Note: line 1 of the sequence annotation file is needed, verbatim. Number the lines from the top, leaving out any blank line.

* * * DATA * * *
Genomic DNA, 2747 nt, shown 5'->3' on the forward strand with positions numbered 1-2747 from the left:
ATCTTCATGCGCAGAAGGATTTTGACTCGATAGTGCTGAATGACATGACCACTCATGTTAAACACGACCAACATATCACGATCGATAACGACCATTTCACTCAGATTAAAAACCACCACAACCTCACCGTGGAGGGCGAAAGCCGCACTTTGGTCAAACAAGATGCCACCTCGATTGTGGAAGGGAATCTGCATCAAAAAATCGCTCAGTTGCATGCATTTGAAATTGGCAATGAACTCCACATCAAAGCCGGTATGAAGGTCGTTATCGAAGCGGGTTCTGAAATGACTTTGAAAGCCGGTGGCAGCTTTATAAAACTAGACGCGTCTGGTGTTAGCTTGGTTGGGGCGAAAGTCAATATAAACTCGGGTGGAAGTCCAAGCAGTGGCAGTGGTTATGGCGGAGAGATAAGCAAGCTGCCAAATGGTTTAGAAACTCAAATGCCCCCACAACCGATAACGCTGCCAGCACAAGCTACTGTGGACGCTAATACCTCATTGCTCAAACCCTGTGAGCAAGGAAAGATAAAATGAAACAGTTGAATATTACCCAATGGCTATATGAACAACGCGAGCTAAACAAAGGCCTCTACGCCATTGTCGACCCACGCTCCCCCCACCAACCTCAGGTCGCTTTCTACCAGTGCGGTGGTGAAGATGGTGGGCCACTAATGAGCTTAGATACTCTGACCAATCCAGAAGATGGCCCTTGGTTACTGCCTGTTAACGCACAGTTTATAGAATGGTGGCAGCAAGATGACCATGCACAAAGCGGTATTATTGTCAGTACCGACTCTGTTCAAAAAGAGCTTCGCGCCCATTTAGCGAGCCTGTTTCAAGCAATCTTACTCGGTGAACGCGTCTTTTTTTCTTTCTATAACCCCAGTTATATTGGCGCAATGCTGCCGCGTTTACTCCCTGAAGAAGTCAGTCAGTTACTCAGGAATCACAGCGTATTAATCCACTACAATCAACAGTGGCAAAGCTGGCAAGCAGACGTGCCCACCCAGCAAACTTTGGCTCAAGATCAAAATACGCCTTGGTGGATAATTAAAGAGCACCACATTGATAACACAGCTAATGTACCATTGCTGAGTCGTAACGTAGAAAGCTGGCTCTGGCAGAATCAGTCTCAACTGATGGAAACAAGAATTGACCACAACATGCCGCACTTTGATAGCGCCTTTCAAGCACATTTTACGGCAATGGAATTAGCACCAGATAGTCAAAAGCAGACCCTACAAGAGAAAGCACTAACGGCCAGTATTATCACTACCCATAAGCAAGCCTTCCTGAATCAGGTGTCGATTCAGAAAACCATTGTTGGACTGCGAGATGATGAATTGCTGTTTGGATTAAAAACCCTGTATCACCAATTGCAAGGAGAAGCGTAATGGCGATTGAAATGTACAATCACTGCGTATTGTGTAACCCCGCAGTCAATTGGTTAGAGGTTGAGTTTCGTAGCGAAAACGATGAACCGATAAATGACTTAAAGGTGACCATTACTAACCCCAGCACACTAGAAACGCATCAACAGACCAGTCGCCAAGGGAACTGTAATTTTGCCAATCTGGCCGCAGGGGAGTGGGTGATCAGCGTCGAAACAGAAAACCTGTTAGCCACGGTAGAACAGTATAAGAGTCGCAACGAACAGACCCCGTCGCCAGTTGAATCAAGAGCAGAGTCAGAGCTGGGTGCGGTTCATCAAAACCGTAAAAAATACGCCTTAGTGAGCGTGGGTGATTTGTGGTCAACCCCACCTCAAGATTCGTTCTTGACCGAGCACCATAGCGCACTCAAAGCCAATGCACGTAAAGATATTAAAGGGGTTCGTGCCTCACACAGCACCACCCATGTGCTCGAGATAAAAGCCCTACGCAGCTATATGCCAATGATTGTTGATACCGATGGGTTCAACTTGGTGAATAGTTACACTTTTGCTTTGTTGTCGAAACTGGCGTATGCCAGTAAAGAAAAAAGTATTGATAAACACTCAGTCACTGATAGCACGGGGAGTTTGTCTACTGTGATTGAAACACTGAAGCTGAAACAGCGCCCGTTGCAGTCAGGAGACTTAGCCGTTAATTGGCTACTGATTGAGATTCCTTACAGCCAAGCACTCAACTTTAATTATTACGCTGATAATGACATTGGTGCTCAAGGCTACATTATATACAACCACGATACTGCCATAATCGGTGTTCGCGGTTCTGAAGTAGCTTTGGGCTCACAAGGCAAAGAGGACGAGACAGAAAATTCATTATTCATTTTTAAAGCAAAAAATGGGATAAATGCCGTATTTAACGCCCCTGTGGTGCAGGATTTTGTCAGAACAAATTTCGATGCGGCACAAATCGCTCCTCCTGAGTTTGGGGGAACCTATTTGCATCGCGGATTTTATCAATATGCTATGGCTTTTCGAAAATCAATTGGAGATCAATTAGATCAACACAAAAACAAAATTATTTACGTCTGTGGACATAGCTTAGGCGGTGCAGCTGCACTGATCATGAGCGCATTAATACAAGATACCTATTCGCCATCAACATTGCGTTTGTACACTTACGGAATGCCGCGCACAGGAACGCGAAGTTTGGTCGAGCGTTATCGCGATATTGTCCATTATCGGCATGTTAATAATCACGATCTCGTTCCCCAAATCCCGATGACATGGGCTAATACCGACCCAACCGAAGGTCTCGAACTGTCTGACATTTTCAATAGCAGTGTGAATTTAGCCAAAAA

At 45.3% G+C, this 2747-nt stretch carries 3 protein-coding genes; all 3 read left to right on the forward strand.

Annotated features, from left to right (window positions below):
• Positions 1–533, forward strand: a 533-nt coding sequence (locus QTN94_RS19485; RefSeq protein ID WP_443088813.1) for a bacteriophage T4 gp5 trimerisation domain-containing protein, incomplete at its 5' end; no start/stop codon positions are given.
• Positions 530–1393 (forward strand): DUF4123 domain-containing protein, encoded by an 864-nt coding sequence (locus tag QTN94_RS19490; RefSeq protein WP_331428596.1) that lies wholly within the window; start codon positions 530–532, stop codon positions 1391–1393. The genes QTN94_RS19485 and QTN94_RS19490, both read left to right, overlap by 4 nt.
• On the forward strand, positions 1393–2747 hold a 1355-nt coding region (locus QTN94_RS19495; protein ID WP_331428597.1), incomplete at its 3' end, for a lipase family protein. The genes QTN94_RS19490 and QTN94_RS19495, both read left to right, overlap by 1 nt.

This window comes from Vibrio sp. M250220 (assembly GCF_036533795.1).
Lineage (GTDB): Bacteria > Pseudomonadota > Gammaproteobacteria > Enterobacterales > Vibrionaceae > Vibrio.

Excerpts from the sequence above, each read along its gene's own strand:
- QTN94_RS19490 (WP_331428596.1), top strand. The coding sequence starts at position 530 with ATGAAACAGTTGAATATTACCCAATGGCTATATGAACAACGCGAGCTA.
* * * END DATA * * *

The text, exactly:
Genomic DNA, 2747 nt, shown 5'->3' on the forward strand with positions numbered 1-2747 from the left: